Journal of Cachexia, Sarcopenia and Muscle (JCSM) Summary
Article first published online: 28 March 2019
Is cachexia associated with chemotherapy toxicities in gastrointestinal cancer patients? A prospective study
Ilanna Marques Gomes da Rocha, Aline Marcadenti, Galtieri Otávio Cunha de Medeiros, Ricardo Andrade Bezerra, Juliana Florinda de Mendonça Rego, Maria Cristina Gonzalez, Ana Paula Trussardi Fayh
Chemotherapy is an effective treatment with good clinical response in patients with cancer. However, it can cause exacerbated toxicities in patients and consequently change the course of treatment. Some factors may interfere with this toxicity such as body composition, especially in gastrointestinal cancer. The aim of this study was to evaluate the effects of body composition, nutritional status, and functional capacity scale in predicting the occurrence of toxicities in gastrointestinal cancer patients during chemotherapy treatment.
This is a prospective study with gastrointestinal cancer patients at the beginning of chemotherapy treatment. Sarcopenia and muscle attenuation were assessed using the skeletal muscle index from computerized tomography by measuring cross‐sectional areas of the L3 tissue (cm2/m2). Cachexia was graded according to involuntary weight loss associated with sarcopenia. Nutritional status was assessed by using anthropometric evaluation and Patient‐Generated Subjective Global Assessment. Functional capacity was evaluated by handgrip strength and Eastern Cooperative Oncology Group (ECOG) Performance Status scale. Haematological gastrointestinal and dose‐limiting toxicities (DLTs) were defined according to National Cancer Institute Common Toxicity Criteria. The associations among sarcopenia, cachexia, nutritional status, and functional capacity with DLT were assessed by univariate and multivariate Cox regression model.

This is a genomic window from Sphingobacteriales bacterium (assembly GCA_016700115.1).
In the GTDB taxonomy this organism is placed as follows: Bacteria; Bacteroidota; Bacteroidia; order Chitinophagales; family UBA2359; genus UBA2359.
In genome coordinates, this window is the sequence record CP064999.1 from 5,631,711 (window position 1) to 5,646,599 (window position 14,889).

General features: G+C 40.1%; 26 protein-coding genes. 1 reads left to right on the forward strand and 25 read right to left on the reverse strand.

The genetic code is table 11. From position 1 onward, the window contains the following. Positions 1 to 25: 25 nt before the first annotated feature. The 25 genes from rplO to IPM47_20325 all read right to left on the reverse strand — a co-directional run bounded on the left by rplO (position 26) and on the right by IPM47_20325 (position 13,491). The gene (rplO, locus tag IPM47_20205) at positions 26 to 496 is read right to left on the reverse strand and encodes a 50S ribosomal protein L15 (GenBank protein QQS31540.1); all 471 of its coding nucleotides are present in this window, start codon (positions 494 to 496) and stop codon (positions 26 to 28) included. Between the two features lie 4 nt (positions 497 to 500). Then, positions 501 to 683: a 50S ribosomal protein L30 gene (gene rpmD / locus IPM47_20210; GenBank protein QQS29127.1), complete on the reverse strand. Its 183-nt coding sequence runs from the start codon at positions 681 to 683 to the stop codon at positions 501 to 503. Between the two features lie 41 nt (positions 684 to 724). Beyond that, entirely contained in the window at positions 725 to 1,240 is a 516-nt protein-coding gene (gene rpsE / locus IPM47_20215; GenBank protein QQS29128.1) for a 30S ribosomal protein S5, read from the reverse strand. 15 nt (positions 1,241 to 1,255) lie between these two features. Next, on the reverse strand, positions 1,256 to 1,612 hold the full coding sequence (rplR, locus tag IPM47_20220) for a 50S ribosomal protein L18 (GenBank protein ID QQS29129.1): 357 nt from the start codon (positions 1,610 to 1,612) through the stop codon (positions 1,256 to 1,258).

A total of 60 patients were evaluated (55% male, 60.9 ± 14.0 years) and followed up for a mean of 55 days. Most patients had normal weight (44.2%) and good ECOG Performance Status (≤1) at baseline (78%). During the chemotherapy period, the most prevalent toxicities were diarrhoea, nausea, and anorexia, but the presence of DLT was similar between cycles (P > 0.05). Cachexia was associated with a higher toxicity manifested by diarrhoea (P = 0.02), nausea (P = 0.02), and anorexia (P < 0.01 and P = 0.03 at Cycles 1 and 2, respectively). Sarcopenic and cachetic individuals experienced more toxicities and DLT during chemotherapy. The only factors associated with DLT in the multivariate Cox regression analyses including the presence of metastasis and the chemotherapy protocol were cachexia and the ECOG scale (P < 0.001 for both).
Cachexia and ECOG score may identify patients with an increased risk for developing severe toxicity events during chemotherapy treatment for gastrointestinal cancer.